Neck fusion or disc replacement? These are my two options right now for my degenerative disc disease. I'm slowly learning the pros and cons of each one. I'll be doing a complete study before making the final decision. Just one question for you: does a disc replacement guarantee me normal neck motion once again?
There are many variables to consider when making a decision between these two surgical procedures. As you point out, there are advantages and disadvantages to both. The goal is to weigh the risks against the benefits in light of your own situation and make the best choice you can for yourself.
It is agreed that if you have a disc replacement, it's better than a fusion (in terms of motion). Movement of the spine is maintained with the implant (called a disc arthroplasty. But your question: does a disc arthroplasty provide the same kind of spinal movement (called kinematics) as the normal, natural spine is a good one? And one that a recent study was done to find out.
The authors conducted a systematic review (collecting all the published materials on this topic) and a meta-analysis (combined all the data together). They compared the results of a disc arthroplasty with anterior cervical disc removal and fusion (called an anterior discectomy and fusion or ACDF). The cervical spine refers to the neck.
The main measure of results or outcomes was change in movement at the spinal level next to (adjacent) the implant. Kinematic (movement) measurements were made by looking at overall (global) neck range of motion. Special flexion-extension X-rays were used to measure changes in cervical spine motion.
They looked at the motion at the spinal segments above and below the arthroplasty and the fusion site. There was interest in knowing if either of these adjacent areas would end up with increased stress, force, and motion.
They also looked at movement of the vertebra (spinal bone) forward over the vertebra below it. This motion is called anterior translation. And they studied changes in the center of rotation of the discs and vertebra above and below the sites of fusion or arthroplasty.
There really wasn't any significant difference in motion at the adjacent levels between the two groups (arthroplasty versus fusion). The studies followed patients for up to two years after the surgery. Longer-term results might show a difference but this wasn't evident in the short-term.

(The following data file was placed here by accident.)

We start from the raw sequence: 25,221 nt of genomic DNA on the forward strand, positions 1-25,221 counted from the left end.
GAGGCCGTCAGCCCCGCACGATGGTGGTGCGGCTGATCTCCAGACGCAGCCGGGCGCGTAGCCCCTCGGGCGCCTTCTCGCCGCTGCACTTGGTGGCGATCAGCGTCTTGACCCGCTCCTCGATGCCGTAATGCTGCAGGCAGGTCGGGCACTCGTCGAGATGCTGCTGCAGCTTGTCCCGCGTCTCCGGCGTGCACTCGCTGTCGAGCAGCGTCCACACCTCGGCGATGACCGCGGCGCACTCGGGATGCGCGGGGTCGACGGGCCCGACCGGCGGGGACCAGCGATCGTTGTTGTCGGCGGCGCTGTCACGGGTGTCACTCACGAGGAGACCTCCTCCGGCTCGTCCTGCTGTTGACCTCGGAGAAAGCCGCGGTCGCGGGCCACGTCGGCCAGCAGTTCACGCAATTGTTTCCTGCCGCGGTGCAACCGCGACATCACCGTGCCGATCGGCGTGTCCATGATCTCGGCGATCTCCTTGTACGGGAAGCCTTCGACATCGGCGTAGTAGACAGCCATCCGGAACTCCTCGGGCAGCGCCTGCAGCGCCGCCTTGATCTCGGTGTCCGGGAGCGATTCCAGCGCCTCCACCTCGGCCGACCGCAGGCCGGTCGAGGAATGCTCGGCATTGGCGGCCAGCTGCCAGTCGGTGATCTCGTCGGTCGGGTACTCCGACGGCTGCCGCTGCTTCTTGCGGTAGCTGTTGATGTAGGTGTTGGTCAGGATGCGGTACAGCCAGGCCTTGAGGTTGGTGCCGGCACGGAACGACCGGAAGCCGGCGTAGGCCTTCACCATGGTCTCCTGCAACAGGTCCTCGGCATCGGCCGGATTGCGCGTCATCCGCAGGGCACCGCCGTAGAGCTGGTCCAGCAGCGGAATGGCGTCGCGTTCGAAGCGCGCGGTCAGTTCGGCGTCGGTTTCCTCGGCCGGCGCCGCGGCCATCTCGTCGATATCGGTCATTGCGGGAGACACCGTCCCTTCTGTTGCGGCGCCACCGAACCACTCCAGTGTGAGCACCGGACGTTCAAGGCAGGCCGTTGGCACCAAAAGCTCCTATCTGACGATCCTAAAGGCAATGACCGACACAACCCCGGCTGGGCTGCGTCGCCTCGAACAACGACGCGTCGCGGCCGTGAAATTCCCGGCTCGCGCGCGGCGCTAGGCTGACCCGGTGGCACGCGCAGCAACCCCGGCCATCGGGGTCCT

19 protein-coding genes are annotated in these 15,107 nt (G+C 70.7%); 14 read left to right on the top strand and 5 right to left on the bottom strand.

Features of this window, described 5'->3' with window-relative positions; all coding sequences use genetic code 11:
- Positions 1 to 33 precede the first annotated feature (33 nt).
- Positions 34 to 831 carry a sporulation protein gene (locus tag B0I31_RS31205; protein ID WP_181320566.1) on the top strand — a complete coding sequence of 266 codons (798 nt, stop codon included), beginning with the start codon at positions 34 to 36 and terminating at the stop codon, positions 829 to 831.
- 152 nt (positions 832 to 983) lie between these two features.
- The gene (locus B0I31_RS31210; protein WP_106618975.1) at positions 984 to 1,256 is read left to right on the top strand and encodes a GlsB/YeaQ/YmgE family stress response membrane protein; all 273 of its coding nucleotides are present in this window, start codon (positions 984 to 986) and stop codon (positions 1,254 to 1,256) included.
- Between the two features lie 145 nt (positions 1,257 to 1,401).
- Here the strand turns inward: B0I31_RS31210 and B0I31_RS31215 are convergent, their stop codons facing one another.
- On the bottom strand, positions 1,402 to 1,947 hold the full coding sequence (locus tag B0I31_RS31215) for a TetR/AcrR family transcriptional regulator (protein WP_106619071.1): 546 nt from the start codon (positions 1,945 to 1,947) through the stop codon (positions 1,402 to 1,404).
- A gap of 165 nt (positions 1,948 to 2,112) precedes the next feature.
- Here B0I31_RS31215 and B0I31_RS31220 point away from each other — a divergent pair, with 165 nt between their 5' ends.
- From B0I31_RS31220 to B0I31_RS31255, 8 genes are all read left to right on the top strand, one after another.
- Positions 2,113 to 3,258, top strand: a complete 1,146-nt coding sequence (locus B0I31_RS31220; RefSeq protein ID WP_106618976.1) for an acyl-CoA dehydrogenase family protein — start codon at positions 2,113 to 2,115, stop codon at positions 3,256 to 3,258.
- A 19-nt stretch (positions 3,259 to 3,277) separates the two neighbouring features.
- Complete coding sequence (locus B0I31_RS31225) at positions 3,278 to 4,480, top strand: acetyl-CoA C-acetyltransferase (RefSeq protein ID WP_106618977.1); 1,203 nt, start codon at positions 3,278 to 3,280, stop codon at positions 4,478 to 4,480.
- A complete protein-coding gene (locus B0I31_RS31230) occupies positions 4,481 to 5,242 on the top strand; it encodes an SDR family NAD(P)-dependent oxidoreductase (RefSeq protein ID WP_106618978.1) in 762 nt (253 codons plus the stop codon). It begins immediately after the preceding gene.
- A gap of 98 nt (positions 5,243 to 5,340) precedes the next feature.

Likewise, there were no measurable differences in center-of-rotation or anterior translation motion between the two groups in the first two years. Observing center-of-rotation motion gives us an idea of the quality (not just quantity) of motion. And that's important because early joint degeneration leading to arthritic changes can occur when the center-of-rotation is off. Uneven load on the spinal joints and increased pressure through the disc can occur when there is a shift in the vertebral center-of-rotation.
As this study showed, there was no major difference in kinematics at the adjacent levels after disc replacement compared with spinal fusion. There were some significant changes in alignment after disc replacement but they thought this was because decreased pain allowed for increased neck function.
There is still plenty of room for more research in this area. Most of the studies included only followed patients for two-years. So we don't have long-term results to say what might happen 10 or even 20 years down the road. And implant design keeps changing as new technology arises and results of studies done so far are used to keep improving surgical techniques. But for the moment, there is probably enough information available to help you sort out what is the best choice for you.
Paul A. Anderson, MD, et al. Kinematics of the Cervical Adjacent Segments After Disc Arthroplasty Compared with Anterior Discectomy and Fusion. In Spine Journal. October 15, 2012. Vol. 37. No. 22S. Pp. S85-S95.
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